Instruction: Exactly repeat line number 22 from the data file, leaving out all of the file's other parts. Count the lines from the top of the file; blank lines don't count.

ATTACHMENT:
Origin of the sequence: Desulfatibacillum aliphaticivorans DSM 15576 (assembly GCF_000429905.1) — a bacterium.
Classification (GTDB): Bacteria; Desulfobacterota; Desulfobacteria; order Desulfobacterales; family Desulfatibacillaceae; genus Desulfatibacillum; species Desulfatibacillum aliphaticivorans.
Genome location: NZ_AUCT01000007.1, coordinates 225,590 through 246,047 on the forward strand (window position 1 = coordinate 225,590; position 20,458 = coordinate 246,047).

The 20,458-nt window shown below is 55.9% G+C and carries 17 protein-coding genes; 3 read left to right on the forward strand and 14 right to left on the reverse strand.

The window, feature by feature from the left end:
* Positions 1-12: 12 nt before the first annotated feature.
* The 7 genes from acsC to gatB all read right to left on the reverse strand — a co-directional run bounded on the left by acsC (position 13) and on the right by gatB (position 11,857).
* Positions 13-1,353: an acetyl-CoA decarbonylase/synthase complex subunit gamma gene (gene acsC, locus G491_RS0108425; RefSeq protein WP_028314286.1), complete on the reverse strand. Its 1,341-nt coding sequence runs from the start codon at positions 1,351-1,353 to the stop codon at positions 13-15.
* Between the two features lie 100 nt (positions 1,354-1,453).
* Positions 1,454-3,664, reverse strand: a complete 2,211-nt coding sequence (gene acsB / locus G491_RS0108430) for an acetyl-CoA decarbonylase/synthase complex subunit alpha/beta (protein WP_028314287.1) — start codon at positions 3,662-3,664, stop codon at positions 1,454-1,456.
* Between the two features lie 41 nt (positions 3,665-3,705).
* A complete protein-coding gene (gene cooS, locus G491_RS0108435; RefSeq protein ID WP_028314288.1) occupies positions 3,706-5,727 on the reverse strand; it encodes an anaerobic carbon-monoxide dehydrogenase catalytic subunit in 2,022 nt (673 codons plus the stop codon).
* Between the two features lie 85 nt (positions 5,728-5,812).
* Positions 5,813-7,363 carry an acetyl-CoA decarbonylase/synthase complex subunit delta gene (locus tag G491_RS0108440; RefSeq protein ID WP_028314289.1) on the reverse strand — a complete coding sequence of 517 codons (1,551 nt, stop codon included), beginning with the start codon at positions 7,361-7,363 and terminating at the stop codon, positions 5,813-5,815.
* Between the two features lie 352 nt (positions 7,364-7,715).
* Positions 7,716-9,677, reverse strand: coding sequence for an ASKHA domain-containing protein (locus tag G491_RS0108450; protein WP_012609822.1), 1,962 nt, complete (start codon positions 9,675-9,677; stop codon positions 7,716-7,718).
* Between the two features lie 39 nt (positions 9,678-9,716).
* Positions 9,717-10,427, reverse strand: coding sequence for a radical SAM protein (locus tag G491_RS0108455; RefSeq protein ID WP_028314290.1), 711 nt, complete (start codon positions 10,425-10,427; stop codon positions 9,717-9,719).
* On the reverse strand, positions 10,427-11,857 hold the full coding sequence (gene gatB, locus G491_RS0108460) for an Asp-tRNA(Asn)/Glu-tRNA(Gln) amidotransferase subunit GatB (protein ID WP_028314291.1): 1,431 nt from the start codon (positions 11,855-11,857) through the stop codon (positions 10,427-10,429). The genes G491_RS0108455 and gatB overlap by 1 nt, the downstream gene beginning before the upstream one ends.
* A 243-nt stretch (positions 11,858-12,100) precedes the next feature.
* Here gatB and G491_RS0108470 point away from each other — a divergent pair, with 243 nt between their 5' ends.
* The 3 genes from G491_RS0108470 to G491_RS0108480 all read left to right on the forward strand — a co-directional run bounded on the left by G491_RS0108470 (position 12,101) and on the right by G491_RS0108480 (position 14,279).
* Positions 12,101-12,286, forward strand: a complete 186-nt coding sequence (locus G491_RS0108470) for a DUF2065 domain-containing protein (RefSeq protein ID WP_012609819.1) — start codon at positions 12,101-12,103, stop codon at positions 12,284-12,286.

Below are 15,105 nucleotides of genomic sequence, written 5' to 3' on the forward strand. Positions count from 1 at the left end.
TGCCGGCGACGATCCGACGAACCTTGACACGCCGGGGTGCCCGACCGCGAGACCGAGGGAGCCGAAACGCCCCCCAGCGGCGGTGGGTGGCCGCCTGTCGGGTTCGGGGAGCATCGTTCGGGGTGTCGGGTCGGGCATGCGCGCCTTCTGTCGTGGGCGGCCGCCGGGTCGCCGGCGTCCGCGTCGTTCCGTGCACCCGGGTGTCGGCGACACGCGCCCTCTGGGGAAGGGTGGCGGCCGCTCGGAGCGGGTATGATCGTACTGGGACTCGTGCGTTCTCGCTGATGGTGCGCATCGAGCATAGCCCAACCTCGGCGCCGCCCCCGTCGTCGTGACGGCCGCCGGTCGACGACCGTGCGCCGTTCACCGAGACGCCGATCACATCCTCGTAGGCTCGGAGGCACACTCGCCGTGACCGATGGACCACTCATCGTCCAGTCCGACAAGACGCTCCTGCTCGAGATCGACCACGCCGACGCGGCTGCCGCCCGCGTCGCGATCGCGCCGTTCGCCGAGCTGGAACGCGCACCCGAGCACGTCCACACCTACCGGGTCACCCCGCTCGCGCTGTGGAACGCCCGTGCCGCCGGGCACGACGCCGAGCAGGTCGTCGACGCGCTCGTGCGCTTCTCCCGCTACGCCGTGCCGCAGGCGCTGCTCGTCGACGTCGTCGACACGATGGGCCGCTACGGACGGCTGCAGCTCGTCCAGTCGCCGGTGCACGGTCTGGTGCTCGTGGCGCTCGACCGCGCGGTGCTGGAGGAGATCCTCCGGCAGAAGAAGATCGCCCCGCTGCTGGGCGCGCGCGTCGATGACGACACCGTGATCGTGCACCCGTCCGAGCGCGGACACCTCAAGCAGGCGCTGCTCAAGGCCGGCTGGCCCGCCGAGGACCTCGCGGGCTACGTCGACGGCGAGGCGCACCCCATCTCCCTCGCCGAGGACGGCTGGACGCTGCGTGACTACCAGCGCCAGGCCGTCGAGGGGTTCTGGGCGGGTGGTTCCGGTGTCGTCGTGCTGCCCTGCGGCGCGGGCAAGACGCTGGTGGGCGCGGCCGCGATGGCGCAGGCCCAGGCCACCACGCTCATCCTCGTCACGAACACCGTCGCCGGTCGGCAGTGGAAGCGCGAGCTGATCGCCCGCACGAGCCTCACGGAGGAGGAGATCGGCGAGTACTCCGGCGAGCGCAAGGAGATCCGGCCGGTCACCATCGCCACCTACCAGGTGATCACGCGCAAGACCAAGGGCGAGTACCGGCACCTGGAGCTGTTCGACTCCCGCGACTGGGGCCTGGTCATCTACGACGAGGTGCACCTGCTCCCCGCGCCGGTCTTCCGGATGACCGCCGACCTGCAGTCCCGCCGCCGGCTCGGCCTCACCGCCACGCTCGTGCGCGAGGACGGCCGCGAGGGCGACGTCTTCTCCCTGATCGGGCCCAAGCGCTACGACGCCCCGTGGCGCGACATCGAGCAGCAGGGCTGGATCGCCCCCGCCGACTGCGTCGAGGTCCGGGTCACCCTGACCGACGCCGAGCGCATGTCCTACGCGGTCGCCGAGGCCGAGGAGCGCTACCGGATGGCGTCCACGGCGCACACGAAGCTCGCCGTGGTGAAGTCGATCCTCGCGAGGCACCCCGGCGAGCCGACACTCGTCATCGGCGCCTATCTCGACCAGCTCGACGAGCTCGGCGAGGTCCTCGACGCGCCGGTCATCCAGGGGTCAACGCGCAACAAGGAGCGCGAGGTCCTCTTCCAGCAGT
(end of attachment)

* The 3 genes from G491_RS0108470 to G491_RS0108480 all read left to right on the forward strand — a co-directional run bounded on the left by G491_RS0108470 (position 12,101) and on the right by G491_RS0108480 (position 14,279).